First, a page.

sahaun's blog

By sahaun, history, 3 months ago, In English

Advent of Code 2023!

Advent of Code is an Advent calendar of small programming puzzles for a variety of skill sets and skill levels that can be solved in any programming language you like. People use them as interview prep, company training, university coursework, practice problems, a speed contest, or to challenge each other.

The first puzzles will unlock on December 1st at midnight EST (UTC-5).

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3 months ago, # |
  Vote: I like it +11 Vote: I do not like it

Context from last year... w/ codes for leaderboards started by gojira and vrintle, exceeding "all nine of us!!1!" by healthy amounts...

Fun thing found in the aftermath: Designing a Programming Language to Speedrun Advent of Code and you might recognize the author (from before my time here?).

New for this year: explicitly asking to not intersect AI usage and top-100 global leaderboard-ing

I saaaaid I wouldn't try to leaderboard last year, but let myself get sucked into essentially gambling over the portion of 'easy/snack' problems... that hurt me later on re: burning out (but also busy time of real life)... that probably just means I'm in no position to give advice beyond 'choose/make a setup that makes things interesting for you' maybe.

Actually what knocked out my completionist tendencies for 2022 were: a) age, really and b) the repeated 'sin' of a 3D-but-locked-to-2D-texture-space style problem that invites hand-coding rather than applying more generally-useful knowledge/copypasta (ie more natural 'camera-space' 'turns' and rotations).

ANYWAY, somewhat different style of problemset than here, don't let the first few days bore you out of the overall journey. See its reddit for 'joy of programming'-style community etc. If you are jobhunting, some of the event sponsors are explicitly advertising that... and some (more than others) build on the problem-solving-first approach, but there might be scope errors and varied mileage there. Good luck either way, and may you consistently choose goals just outside of your comfort zone in order to grow said zone... or whatever.

There was also a Julenøtter hosted by sintef that I wish I had set aside more time for (and didn't lose my password for) -- from what I saw the problems were fewer and meatier with a chance to win mugs...? No idea if they're doing that again, and since part of my lost-pw issue was being unable to email the listed address (gmail from usa rejected?), I'm on zero related mailing lists to know. womp womp...

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    3 months ago, # ^ |
      Vote: I like it +16 Vote: I do not like it

    Global top 100 is indeed a difficult target. Only a few people from the vrintle's private leaderboard (invite code 1047751-f3a5bcf8) managed to score some "global points" during the last year's Advent of Code 2022 by sometimes finishing in the top 100 on some of the days:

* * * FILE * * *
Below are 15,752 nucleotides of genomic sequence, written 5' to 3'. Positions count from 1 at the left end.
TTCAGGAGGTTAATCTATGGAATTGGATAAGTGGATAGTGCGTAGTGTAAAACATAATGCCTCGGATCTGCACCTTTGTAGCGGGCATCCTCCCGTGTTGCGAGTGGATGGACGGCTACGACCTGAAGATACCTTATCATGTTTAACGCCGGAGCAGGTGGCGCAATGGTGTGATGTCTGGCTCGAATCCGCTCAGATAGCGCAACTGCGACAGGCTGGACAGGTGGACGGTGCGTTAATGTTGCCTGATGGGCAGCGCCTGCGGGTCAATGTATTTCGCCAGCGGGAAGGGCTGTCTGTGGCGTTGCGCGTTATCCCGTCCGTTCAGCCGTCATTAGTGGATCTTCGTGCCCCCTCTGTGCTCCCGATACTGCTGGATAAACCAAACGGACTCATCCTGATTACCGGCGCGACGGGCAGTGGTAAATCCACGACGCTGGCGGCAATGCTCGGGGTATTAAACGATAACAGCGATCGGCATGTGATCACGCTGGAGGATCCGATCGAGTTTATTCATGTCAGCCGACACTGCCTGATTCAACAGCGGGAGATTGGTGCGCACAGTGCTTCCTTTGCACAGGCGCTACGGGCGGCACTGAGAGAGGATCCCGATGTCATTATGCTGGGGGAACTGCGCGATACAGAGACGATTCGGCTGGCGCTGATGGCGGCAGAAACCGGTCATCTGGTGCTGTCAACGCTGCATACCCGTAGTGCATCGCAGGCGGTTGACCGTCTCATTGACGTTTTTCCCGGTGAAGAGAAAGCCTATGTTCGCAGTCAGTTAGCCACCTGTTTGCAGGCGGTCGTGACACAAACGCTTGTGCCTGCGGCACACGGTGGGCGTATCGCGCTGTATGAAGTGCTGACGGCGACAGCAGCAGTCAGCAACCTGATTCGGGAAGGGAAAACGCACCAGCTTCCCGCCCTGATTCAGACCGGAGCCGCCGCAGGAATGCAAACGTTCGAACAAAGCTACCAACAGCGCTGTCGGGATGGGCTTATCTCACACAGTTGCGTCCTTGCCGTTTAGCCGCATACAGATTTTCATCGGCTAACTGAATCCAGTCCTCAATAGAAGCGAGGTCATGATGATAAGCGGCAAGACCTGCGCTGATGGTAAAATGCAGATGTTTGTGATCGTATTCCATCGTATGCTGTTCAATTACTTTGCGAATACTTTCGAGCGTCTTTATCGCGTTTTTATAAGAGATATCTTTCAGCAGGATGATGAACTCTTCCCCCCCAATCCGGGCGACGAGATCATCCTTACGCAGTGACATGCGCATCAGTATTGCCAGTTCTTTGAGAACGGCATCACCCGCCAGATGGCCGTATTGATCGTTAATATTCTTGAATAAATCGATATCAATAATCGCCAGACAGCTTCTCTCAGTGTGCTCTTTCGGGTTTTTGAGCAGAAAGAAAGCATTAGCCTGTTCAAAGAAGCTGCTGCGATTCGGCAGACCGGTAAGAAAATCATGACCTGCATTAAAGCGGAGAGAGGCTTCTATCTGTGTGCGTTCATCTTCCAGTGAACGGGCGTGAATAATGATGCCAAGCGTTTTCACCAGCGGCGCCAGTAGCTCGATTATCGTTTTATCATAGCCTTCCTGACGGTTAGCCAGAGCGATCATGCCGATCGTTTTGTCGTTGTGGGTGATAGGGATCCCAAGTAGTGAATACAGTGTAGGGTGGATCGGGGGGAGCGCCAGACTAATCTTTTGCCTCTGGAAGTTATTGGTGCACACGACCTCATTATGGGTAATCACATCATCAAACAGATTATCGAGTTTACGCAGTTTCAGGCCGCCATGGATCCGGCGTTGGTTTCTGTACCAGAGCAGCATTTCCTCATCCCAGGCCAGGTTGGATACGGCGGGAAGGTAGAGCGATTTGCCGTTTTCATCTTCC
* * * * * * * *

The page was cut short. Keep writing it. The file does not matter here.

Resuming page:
1)   99 *************************  Alex Wen
    2)   33 *************************  Milind Jain
    3)   32 *************************  Berke Inan Tol
    4)    1 *************************  Eldar Bogdanov

    But does it really matter? Trying to score some top 1000 positions in the global ranking on some days may be a valid goal too. Or at least beating the other Codeforces folks on the vrintle's leaderboard ;-)

    The Advent of Code problems differ from what can be found on Codeforces and this may push some competitive programmers out of their comfort zone. For example, the input format is less bland/sterile, so just parsing the input of some problems may become a chore if someone is completely unfamiliar with regular expressions. Additionally, there's no strict time limit, so it's possible to solve some problems using less sophisticated algorithms from the Big-O standpoint.

    I also like the fact that each Advent of Code problem is split into two parts and the second part is only disclosed after solving the first part. Depending on how "futureproof" is the part1 solution, solving the part2 may either require just a trivial adjustment or a complete rewrite. This nicely simulates how requirements change during the product lifetime in the real world.

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3 months ago, # |
  Vote: I like it +8 Vote: I do not like it

The Advent of Code 2023 tests seem to be weak for the day 5 puzzle. At least the input data given to me could be successfully solved with a buggy code. Here's a hack to catch this kind of bugs:

Spoiler for a testcase

The answer should be 11 for the first part and 5 for the second part. If you already got both stars today, please check your solution against this input.

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    3 months ago, # ^ |
      Vote: I like it 0 Vote: I do not like it

    Yes, my testcase can be solved by just keeping the intersections all the way to the end.